Over 180 credit unions and banks across Wisconsin already offer student loan refinancing products and/or student loans
Editor’s note: “The natural progress of things is for liberty to yield, and government to gain ground,” Thomas Jefferson famously wrote in 1788. “As yet,” he added, “our spirits are free.” Some 231 years later, they might not be much longer if government leaders and bureaucrats continue trying to take over traditional private-sector enterprises like housing development, retirement planning and lending. Our package of stories looks at how government is trying to insert itself into these arenas.
Wisconsin state government is looking to insert itself into another arena where the private sector already functions: the refinancing of student loans.
Gov. Tony Evers included a provision in his proposed budget earlier this year to fund a $50,000 study committee on the issue. Despite the fact that the Legislature’s Joint Finance Committee knocked out that funding from the final budget, the Evers administration remains undaunted. State Treasurer Sarah Godlewski is leading the Student Loan Refinancing Task Force that has begun touring the state “to identify problems associated with student loan debt.”
That the task force will indeed identify problems and then seek to impose solutions — one of which could be a state-run refinancing authority — seems preordained. Godlewski, in an interview with Wisconsin Public Radio, warned that the current situation is “unjust and something we have to address.” By “we,” she presumably means the State of Wisconsin.
To be sure, student loan debt is a problem. The average Wisconsin college graduate carries around $30,000 in debt. As with saving for retirement, however, it begs the question whether government involvement is the solution given that private-sector options already exist.
Over 180 credit unions and banks from Marinette to Menomonie to Muskego offer student loan refinancing products and/or student loans, according to the Look Forward to Your Future project of the Wisconsin Department of Financial Institutions.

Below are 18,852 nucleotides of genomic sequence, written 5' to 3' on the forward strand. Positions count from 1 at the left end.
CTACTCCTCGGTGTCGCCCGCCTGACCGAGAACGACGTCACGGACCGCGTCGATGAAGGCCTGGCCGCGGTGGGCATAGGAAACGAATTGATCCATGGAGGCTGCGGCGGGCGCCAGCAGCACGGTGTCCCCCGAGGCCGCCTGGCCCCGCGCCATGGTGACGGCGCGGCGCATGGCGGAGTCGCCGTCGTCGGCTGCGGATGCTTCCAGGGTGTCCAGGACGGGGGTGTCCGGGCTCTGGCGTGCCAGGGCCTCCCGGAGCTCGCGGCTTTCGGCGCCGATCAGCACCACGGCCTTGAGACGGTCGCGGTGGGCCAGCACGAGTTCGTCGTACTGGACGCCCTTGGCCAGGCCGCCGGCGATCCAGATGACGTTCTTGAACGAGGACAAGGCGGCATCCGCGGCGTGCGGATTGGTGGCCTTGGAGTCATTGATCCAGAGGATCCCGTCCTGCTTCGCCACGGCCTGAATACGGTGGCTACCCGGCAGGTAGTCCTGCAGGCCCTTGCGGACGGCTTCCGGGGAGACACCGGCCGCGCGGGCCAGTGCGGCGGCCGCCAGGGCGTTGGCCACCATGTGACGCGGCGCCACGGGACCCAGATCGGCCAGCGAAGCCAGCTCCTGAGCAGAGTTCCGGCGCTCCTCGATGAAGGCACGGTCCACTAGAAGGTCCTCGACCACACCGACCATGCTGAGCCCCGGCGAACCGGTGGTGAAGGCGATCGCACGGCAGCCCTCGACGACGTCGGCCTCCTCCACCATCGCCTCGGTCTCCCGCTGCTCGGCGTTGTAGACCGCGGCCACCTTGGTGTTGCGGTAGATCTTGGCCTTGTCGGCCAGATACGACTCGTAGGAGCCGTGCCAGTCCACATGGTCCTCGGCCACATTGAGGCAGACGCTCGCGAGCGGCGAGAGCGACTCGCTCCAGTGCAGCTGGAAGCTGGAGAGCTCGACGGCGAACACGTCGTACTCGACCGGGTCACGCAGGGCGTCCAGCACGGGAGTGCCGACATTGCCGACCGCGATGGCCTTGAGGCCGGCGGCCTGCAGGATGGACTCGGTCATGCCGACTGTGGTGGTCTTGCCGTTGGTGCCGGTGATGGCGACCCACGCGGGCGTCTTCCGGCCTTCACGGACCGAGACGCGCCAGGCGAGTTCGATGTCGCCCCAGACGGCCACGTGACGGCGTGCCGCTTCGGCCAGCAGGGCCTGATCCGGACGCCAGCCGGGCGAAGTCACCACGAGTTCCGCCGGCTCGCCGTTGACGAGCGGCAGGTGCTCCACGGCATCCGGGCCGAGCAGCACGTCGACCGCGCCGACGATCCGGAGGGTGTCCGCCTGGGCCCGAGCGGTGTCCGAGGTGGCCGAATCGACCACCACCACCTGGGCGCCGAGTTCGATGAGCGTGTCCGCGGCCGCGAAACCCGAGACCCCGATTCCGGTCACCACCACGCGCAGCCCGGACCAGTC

While those institutions may ask for four years of credit history, which could pose a problem for a just-out-of-college customer, options are available. For example, the UW Credit Union website notes that a “cosigner may also help you obtain a better interest rate, if you don’t have credit history.”
So what else can be done?
Educating students and their families on the consequences of taking out these loans — that is, financial literacy — is a “key, missing component” of the student debt problem, Sherry Peplinski, educational lending product manager of the UW Credit Union, told the Badger Institute.
A recent University of Wisconsin-Madison graduate agrees that students need to be aware of those consequences.
At the end of the day, the student took out the loan. The student is responsible for paying the loan. It is completely in their right for the federal government and private companies to expect the money back,” says Lianna Schwalenberg, 23, who graduated in December with a degree in communication arts.
“I don’t think the government ought to be involved in helping people who bit off more than they could chew,” she says, adding that “the federal government ultimately started this problem when they made student loans incredibly easy to get.”
Schwalenberg, who received some financial assistance from her family, says she paid off her Federal Stafford Loan within six months of graduating. She was able to keep her loan manageable “by working 30 hours a week and making frequent payments — all while attending school full time. I never let interest accrue and just worked on chipping away at the principal.”
She believes that student loan refinancing is not the role of state government, pointing out that “the state doesn’t refinance auto loans or mortgages.”
“The state does not need to take part … because the federal government and private companies already do it. … If the private sector isn’t handling student loan refinancing adequately, who’s to say the (state) government would do it any better?” Schwalenberg says.
Jay Miller of Whitefish Bay is tax attorney and a visiting fellow at the Badger Institute.
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